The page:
2. Daria B.

    Great information Mindy.

    On my last 2 closings both lenders had encrypted and secure sites to log into for signatures and document transfer.

    It’s still a struggle trying to stay ahead of the hackers and scammers. I work in an IT department at my company and see daily how our IT network admin has to stay on guard to keep our network secure.

    Thanks again for bringing these other stories to our attention.

    • Mindy Jensen

      Thanks for reading, Daria.

      Title companies are now required (at least in my state of Colorado) to use encrypted and secure sites and email accounts. But real estate agents are not. I hope to see those laws changed. The hacker doesn’t have to get through the title company’s defenses if there is a weaker link somewhere else.

      • Requirements differ by states. If there aren’t more restrictive state requirements, then federal law only requires (I think as of this Fall it’s a requirement) federally backed mortgages to have those kinds of protections. Like you said, those requirements are really for anyone who is working with the banks. So, if you are using private money, or the real estate agent, insurance, etc then those requirements aren’t mandated. They also aren’t required for commercial loans.

        A lot of states do have more restrictive requirements. I know in Connecticut, they are only moderately more restrictive. Commercial loans and private money aren’t protected.

  3. K. Marie P.

    Thanks for the interesting article. I too would have signed up for such a class! I hate hearing stories about buyers and borrowers who don’t understand the difference between lender’s title and buyer’s title. To be clear, the buyer and/or borrower can’t “buy” a lender’s title policy. They pay for it per the terms of the sale or loan. Because lender’s title is one of the closing costs buyers almost always pay, they think it’s a policy. Closing costs are still mostly a mystery to the consumer.

    Where I am the escrow and title people work directly with the sellers and buyers. Agents can relay information if they want, but escrow doesn’t do anything without confirming it directly with the principals. There is no such thing in CA as releasing EM without signatures from both the buyer and the seller, the agents have nothing to do with it. Maybe time for a revamp in CO.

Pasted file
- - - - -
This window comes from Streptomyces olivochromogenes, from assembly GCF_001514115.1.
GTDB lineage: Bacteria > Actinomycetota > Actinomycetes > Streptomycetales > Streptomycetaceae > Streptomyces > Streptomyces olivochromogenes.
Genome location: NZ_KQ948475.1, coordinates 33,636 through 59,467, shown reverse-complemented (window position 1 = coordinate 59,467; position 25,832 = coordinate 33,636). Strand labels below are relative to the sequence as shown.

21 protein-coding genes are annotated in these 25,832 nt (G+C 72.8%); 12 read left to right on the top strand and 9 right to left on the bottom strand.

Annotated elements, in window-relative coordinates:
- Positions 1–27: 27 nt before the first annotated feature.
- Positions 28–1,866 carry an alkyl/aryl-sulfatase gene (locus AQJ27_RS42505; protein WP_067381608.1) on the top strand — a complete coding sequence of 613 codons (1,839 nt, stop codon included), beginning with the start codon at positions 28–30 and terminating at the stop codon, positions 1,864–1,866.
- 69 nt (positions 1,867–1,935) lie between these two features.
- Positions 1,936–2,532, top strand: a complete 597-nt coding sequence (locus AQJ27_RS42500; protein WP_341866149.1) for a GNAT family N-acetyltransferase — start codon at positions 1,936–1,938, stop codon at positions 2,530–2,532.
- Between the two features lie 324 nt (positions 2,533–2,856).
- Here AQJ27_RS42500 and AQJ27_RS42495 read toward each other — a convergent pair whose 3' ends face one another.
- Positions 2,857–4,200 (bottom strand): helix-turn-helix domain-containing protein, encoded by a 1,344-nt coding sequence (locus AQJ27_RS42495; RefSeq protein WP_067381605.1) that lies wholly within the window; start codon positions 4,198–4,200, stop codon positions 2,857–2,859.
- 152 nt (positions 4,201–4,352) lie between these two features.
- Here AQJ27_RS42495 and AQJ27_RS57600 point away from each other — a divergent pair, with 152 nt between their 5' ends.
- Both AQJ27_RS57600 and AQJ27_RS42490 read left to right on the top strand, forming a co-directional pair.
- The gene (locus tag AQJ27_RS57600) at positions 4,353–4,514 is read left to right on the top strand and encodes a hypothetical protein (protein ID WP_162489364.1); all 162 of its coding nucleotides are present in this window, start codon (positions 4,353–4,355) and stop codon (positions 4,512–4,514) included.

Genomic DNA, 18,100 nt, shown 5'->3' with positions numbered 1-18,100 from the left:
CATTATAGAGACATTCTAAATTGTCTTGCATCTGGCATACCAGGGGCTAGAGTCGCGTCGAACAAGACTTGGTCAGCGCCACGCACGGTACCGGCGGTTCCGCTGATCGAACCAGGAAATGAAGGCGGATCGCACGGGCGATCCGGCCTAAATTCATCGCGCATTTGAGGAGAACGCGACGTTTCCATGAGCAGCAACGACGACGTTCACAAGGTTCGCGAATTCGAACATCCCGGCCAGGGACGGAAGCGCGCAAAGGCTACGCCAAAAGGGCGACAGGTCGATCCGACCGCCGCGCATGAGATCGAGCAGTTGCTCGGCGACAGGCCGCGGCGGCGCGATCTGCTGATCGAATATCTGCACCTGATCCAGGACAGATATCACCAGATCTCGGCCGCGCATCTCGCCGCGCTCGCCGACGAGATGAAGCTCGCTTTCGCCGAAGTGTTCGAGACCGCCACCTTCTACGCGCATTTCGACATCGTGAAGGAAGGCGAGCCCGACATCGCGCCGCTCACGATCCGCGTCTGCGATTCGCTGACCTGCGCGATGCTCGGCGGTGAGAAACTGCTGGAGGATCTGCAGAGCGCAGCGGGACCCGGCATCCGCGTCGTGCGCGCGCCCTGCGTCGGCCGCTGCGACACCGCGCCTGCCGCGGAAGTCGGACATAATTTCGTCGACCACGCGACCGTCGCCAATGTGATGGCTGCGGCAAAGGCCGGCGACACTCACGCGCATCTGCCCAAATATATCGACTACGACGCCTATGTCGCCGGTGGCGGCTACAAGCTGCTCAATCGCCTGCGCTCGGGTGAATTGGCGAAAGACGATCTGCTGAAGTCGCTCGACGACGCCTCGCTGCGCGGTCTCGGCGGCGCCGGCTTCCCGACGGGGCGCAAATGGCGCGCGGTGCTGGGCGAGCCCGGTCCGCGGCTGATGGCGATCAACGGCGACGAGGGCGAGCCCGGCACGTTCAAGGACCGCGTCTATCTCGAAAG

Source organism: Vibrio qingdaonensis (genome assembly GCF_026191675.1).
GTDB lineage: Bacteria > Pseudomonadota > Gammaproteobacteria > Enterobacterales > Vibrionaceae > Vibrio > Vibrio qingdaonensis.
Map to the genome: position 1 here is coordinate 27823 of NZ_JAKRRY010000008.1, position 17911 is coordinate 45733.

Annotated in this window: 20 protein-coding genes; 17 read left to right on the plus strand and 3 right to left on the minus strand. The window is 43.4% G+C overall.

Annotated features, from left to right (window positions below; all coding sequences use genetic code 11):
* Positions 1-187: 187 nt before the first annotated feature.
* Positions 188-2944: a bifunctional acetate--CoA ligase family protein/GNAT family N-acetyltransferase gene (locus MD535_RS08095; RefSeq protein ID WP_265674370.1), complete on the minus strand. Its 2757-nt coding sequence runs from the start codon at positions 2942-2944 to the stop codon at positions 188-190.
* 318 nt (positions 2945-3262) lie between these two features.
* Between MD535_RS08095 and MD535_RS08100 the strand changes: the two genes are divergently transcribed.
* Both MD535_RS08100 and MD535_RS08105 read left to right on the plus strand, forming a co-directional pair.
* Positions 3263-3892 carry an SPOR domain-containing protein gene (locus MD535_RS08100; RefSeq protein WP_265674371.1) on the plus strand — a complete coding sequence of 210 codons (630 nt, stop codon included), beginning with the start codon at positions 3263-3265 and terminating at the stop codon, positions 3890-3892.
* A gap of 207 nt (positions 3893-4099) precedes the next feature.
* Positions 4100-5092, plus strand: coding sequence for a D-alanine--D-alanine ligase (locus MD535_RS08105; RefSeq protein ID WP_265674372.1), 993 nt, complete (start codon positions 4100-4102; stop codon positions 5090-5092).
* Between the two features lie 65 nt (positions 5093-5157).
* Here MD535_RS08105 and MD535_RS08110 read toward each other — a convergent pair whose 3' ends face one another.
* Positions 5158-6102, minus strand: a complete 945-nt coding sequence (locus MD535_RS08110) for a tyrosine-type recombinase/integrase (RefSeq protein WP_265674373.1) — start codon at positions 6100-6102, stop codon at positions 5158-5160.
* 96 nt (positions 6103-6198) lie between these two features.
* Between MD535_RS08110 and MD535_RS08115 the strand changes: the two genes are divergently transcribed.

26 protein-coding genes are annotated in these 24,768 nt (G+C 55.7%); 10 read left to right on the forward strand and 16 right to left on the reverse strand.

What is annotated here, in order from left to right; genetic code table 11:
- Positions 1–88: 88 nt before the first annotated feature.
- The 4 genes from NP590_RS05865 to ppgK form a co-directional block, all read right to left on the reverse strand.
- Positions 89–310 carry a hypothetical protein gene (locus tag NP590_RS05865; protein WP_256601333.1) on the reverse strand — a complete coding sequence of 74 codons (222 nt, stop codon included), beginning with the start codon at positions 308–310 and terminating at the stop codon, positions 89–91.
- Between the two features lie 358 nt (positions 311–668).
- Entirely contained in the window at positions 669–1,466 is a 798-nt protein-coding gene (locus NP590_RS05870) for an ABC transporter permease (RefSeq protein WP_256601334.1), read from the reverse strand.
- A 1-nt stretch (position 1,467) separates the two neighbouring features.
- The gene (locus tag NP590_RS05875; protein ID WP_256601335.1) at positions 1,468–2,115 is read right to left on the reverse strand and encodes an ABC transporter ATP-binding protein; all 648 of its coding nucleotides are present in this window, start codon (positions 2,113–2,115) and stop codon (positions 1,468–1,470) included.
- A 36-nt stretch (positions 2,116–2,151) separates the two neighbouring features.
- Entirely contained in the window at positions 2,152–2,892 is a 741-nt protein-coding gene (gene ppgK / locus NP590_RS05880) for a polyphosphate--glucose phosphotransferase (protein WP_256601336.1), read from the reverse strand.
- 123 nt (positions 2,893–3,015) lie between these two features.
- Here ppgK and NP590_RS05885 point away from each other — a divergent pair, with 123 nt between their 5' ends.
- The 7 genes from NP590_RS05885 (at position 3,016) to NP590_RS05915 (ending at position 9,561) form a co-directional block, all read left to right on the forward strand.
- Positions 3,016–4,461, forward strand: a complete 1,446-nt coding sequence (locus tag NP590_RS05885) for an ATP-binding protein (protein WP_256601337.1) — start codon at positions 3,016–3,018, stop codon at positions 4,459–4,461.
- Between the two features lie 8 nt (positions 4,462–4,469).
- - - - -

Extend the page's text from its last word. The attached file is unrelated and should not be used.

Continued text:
• Mindy Jensen

      I have been on both ends of releasing earnest money, and I have never been able to get it down without signatures from both sides. I thought that particular scam was odd, because it can be difficult to get EM released.

      Your comment about closing costs being a mystery to the consumer inspires me to spell out all the closing cost definitions. Stay tuned!

  4. Thanks Mindy. I had no idea on these risks.

    I help several small law firms with their IT needs and one of the big changes that’s been happening involves data security. I thought some of it was overblown but Im thinking now that they don’t go far enough. Thank you!

  5. karen rittenhouse

    Thanks for this important post, Mindy.

    We find that buyers/sellers often think they’re saving money by not getting these extra insurances and/or they don’t want to slow down the closing if something suspicious looking pops up.

    So much better to have an extra layer of protection and never need it than to skip it and find out you’re in big trouble later on…

  6. Katie Rogers

    So if the title company or escrow company send money to the wrong person, who takes responsibility? Does the buyer expecting return of earnest money lose their money? Doesn’t the title or escrow companies have insurance or something, and even if they don’t, are they not responsible for making the buyer whole anyway?

  7. JD Wolfrey

    Awesome information for someone like me just getting into real estate. The biggest thing for me is personal protection to rid myself of as much risk as possible(obviously there is risk in any real estate deal) while investing. Great post.

  8. Katie Rogers

    My problem with NAR is that information they provide to fellow real estate agents and brokers, and the information they provide to the public differs substantially. NAR would rather focus on pushing the public to buy than provide accurate information.